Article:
Cork’s Hidden Village:

[read more]

LIBRARIAN CORNER - E-Resources Librarian

Libraries and librarians have been closely identified with books in the popular imagination for a very long time. This stereotype goes back centuries if one considers the historical record, before the modern profession of librarianship developed in the 19th Century. The shift from analog to digital communications continues to change society at large, let alone libraries, and both understanding and adapting to the full ramifications of this shift is an ongoing process.

In the 1990s, libraries tended to treat electronic resources as an exotic new format, separate from and in addition to the print collections. Electronic resources account for the majority of the scarce financial resources spent on library materials.

The Electronic Resources Librarian oversees development of digital assets for the university, serves as library liaison to selected academic majors and programs, teaches information literacy at the undergraduate and graduate levels, and regularly works at the information desk.

Khalifa University subscribes to approximately 90 electronic databases that cater to the need of its various departments and subject specializations. These resources are vital for the faculty, researchers, and students to accomplish their academic and research goals.

The E-resources librarian plays a wide variety of roles in academic institutions. They manages electronic databases and information sources by acquiring, licensing, setting access by authentication. Collaborating with the systems librarian, they strive to increase the visibility, discoverability and usage of the e-resources, using tools like link resolvers to troubleshoot access issues. The E-resources librarian also conducts teaching sessions and workshops to students, faculty, and researchers, demonstrating how to use a range of databases and information resources, including subject specific databases such as IEEE, citation databases like: Web of science and Scopus, and research oriented information sources like Patents and standards.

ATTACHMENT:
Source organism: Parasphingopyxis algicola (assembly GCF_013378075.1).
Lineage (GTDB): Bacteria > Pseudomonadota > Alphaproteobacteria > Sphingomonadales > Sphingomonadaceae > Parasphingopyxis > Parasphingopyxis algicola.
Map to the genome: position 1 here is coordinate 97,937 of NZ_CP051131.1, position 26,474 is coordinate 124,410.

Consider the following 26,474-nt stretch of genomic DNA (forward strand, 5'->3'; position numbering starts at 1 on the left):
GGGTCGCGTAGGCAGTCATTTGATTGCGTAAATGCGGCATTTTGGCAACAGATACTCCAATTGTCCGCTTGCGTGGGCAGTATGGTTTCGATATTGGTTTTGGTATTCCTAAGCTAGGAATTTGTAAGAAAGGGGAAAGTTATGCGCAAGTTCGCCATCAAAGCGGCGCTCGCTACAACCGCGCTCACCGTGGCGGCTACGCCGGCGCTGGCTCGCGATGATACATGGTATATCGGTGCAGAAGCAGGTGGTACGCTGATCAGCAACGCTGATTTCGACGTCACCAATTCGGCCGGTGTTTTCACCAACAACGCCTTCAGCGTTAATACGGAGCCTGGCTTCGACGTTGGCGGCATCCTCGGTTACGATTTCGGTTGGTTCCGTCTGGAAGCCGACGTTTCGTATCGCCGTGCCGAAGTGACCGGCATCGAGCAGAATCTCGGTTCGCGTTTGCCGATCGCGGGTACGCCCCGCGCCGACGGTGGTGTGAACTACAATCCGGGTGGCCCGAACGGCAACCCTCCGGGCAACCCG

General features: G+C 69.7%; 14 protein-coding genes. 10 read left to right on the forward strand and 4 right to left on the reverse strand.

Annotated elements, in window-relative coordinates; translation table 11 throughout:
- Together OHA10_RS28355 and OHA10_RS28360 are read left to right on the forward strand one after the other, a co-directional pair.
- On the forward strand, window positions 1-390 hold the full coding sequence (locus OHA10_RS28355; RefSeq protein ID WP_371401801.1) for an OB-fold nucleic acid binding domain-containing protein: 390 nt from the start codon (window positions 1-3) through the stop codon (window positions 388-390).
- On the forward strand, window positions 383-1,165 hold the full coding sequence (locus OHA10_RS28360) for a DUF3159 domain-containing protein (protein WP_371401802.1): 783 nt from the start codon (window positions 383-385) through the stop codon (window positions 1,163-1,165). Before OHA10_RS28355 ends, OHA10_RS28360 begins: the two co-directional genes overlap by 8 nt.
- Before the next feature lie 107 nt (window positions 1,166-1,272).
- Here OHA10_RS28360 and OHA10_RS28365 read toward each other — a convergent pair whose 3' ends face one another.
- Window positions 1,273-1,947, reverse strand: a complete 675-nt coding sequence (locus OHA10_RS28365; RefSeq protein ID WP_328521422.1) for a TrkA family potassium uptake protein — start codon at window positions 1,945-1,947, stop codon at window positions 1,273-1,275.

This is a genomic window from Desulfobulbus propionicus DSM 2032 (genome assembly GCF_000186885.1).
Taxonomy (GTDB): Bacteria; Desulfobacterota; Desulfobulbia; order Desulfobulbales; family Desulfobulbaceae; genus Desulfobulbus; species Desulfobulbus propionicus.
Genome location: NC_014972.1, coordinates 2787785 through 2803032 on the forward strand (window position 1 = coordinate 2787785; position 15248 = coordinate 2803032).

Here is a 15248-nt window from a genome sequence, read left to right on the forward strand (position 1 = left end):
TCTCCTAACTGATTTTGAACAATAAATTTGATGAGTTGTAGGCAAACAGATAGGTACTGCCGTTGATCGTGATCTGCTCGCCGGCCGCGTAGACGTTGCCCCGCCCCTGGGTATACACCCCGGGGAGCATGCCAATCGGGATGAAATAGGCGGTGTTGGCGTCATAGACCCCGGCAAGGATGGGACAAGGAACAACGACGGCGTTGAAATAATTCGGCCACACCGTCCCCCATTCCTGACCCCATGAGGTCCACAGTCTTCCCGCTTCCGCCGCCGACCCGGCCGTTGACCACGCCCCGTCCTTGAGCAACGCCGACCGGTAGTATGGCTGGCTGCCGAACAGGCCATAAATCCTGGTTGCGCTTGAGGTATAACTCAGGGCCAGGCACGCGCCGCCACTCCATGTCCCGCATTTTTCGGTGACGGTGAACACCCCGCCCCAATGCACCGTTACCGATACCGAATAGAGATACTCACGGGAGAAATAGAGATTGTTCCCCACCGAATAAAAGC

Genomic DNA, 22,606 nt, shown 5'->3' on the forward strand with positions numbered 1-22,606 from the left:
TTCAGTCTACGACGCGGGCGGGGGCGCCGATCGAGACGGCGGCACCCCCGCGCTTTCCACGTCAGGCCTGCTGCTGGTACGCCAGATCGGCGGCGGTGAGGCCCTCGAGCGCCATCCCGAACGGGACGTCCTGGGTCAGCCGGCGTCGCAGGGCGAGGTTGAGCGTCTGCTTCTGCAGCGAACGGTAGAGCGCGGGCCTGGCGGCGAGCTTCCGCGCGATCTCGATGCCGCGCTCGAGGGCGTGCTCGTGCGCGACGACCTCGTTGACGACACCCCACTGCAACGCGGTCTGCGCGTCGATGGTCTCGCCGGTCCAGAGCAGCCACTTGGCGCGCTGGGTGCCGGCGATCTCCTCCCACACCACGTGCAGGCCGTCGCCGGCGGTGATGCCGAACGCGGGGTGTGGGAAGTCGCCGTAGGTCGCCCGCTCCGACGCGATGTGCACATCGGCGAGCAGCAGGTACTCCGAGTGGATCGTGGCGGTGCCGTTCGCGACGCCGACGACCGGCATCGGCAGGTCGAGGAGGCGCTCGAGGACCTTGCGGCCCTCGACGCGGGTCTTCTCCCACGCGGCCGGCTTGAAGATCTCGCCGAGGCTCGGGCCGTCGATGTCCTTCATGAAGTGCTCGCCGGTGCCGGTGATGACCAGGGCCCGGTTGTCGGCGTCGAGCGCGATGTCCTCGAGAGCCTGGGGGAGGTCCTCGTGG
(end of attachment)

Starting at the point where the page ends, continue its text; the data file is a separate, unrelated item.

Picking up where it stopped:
Electronic Resources Tasks Illustrated


Self-Checkout Machines

KU Libraries are equipped with the self-checkout machines. These devices allow you to be self-sufficient in checking out library items, returning items, or checking on your library account. The machines are located near the entrance of both branches, on the first floor of the Main Campus Library and on the ground floor of Habshan Library. To use the machines, patrons will need to bring their KU ID cards.

Multipurpose Printers/Copiers/Scanners

Each branch of the KU Libraries has multiple multipurpose printers. Each of these machines can perform multiple tasks. These devices can print, in color and black and white, from any computer on campus that is part of the KUNet domain (i.e. all public computers in the libraries as well as all staff computers. They can scan documents and other material, producing either PDF or JPEG versions, and email the resulting files to your campus email. And they can also copy any papers that you might need. To use these, devices, just bring your KU ID card to unlock all these feature.


  • Habshan Library has the largest collection of physical books at KU with more than 70,000 print volumes.
  • Despite widespread belief, the Library of Alexandria was not destroyed by fire, but by decades of neglect and lack of funding?
  • The Main Campus Library has 3 levels and Habshan Library has 2 levels.
  • In 1986, the Los Angeles Central Library had a fire that destroyed 400,000 books and damaged another 350,000.
  • All print books in the KU collection can be reserved by library patrons by using the "Hold" function in the library catalog?